Journal of Autism and Developmental Disorders

, Volume 44, Issue 4, pp 915–925 | Cite as

National Survey of Sensory Features in Children with ASD: Factor Structure of the Sensory Experience Questionnaire (3.0)

  • Karla Ausderau
  • John Sideris
  • Melissa Furlong
  • Lauren M. Little
  • John Bulluck
  • Grace T. Baranek
Original Paper


This national online survey study characterized sensory features in 1,307 children with autism spectrum disorder (ASD) ages 2–12 years using the Sensory Experiences Questionnaire Version 3.0 (SEQ-3.0). Using the SEQ-3.0, a confirmatory factor analytic model with four substantive factors of hypothesized sensory response patterns (i.e., hyporesponsiveness; hyperresponsiveness; sensory interests, repetitions and seeking behaviors; enhanced perception), five method factors of sensory modalities (i.e., auditory, visual, tactile, gustatory/olfactory, vestibular/proprioceptive), and one of social context were tested with good model fit. Child and family characteristics associated with the sensory response patterns were explored. The effect of sensory response patterns on autism severity was tested, controlling for key child and family characteristics. The SEQ-3.0 demonstrates an empirically valid factor structure specific to ASD that considers sensory response patterns, modalities, and social context.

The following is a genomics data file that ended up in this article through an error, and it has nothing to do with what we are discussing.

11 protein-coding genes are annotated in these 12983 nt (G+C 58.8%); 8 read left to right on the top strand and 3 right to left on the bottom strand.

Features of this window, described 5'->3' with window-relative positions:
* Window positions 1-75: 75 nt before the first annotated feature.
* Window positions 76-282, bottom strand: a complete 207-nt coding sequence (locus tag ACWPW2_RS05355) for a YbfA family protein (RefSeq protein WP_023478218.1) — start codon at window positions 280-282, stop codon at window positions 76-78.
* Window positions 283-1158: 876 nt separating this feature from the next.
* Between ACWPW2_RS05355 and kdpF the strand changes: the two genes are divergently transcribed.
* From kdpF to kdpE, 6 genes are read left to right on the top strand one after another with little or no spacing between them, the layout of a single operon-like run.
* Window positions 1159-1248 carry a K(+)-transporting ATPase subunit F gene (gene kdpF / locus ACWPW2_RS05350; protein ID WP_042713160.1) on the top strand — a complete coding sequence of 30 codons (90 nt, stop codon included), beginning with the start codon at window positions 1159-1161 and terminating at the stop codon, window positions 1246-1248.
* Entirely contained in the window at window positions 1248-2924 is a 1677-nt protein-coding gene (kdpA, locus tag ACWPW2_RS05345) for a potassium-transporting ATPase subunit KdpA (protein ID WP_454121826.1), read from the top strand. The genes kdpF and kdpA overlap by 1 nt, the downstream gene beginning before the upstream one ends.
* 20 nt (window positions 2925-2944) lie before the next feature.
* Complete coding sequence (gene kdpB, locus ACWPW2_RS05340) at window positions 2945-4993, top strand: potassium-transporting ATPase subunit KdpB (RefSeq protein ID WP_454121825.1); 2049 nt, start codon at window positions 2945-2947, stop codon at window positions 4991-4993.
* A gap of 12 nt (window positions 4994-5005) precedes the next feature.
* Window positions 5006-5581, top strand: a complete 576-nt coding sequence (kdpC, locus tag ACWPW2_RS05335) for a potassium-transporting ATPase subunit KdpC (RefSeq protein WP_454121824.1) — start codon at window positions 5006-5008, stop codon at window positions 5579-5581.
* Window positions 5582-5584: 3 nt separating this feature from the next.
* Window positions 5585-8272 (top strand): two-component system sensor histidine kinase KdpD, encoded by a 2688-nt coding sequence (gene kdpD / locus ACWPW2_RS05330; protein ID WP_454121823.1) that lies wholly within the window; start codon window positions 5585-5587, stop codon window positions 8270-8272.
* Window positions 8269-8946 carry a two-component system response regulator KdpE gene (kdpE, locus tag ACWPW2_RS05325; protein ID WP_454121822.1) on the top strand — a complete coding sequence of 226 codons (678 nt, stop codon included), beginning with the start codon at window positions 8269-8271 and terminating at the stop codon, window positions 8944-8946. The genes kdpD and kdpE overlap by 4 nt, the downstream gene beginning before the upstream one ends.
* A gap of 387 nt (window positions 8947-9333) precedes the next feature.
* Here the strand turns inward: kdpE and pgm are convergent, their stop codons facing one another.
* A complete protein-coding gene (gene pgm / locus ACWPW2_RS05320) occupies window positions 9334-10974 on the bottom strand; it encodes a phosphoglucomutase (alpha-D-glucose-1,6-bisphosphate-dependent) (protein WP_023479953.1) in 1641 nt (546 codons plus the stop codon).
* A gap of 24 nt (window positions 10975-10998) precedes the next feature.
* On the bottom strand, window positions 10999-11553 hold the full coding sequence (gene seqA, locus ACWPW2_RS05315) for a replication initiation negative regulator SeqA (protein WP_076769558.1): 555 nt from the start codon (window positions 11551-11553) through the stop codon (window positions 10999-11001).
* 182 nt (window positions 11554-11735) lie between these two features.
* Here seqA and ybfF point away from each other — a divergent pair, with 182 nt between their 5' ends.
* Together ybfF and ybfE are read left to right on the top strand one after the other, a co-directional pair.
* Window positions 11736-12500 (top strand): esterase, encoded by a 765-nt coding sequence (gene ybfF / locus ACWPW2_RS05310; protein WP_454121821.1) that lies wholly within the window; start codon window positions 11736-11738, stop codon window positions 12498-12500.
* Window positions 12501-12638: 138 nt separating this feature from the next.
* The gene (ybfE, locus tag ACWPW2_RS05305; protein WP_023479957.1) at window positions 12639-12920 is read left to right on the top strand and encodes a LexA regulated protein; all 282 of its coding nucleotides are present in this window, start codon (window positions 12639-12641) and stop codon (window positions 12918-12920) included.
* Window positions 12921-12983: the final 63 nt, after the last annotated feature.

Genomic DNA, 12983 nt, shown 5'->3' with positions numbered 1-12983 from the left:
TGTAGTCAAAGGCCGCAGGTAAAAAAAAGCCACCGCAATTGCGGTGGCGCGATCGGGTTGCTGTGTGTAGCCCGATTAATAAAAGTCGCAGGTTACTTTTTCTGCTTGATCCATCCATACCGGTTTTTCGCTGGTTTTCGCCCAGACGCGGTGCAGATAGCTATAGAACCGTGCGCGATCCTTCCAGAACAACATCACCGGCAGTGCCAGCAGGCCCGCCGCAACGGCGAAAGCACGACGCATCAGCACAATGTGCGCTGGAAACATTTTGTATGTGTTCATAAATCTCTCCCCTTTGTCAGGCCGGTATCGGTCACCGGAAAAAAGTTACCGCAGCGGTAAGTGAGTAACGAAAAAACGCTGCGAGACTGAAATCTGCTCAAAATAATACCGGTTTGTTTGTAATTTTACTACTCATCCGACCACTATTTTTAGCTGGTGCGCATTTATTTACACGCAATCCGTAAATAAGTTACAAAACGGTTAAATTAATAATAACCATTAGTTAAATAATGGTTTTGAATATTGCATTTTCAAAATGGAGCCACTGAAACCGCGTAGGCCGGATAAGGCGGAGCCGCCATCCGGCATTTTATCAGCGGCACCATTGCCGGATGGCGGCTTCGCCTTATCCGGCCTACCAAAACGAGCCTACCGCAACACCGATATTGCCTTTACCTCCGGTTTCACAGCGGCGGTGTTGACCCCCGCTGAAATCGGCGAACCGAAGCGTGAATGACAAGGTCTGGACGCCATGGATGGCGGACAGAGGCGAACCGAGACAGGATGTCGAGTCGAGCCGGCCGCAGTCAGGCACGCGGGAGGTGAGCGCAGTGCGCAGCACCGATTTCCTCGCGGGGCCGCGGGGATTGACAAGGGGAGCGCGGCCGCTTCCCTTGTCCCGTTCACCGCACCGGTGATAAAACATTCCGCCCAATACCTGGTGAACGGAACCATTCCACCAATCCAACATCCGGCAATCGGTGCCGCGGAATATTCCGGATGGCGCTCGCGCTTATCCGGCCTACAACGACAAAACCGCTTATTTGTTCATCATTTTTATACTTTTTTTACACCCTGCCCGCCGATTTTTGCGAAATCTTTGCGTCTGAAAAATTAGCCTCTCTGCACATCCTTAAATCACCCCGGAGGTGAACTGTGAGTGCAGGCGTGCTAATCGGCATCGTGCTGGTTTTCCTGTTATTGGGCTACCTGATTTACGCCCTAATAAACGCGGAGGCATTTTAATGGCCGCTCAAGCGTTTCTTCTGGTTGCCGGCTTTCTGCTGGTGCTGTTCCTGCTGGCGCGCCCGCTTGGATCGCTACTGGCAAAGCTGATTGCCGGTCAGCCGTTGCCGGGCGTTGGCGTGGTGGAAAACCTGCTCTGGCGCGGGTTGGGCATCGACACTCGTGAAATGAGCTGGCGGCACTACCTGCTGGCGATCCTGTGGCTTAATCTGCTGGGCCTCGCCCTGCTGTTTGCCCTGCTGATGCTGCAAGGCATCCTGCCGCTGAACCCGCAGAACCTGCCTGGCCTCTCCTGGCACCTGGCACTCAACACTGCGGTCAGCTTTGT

Autism spectrum disorders Factor analysis Sensory processing 



Thank you to the families that participated in the study as well as the research team at the Sensory Experiences Project. Thank you also to the Interactive Autism Network Research Database at the Kennedy Krieger Institute and John Hopkins Medicine-Baltimore (sponsored by Autism Speaks), the University of North Carolina at Chapel Hill Research Registry, and the multiple other autism organizations who assisted in recruitment. This study was supported by the National Institute of Child Health and Human Development/National Institutes of Health; ARRA Supplement A10-0589 (R01-HD042168). Recruitment was partially supported by the Intellectual and Developmental Disabilities Research Center; P30HD03110.


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Copyright information

© Springer Science+Business Media New York 2013

Authors and Affiliations

  • Karla Ausderau
    • 1
    • 2
  • John Sideris
    • 3
  • Melissa Furlong
    • 5
  • Lauren M. Little
    • 1
    • 4
  • John Bulluck
    • 1
  • Grace T. Baranek
    • 1
  1. 1.Division of Occupational Science, Department of Allied Health SciencesUniversity of North Carolina at Chapel HillChapel HillUSA
  2. 2.Department of Kinesiology, Occupational Therapy ProgramUniversity of Wisconsin at MadisonMadisonUSA
  3. 3.Frank Porter Graham Child Development InstituteUniversity of North Carolina at Chapel HillChapel HillUSA
  4. 4.Department of Occupational TherapyUniversity of Kansas Medical CenterKansas CityUSA
  5. 5.UNC Gillings School of Global Public Health, Department of EpidemiologyUniversity of North Carolina at Chapel HillChapel HillUSA

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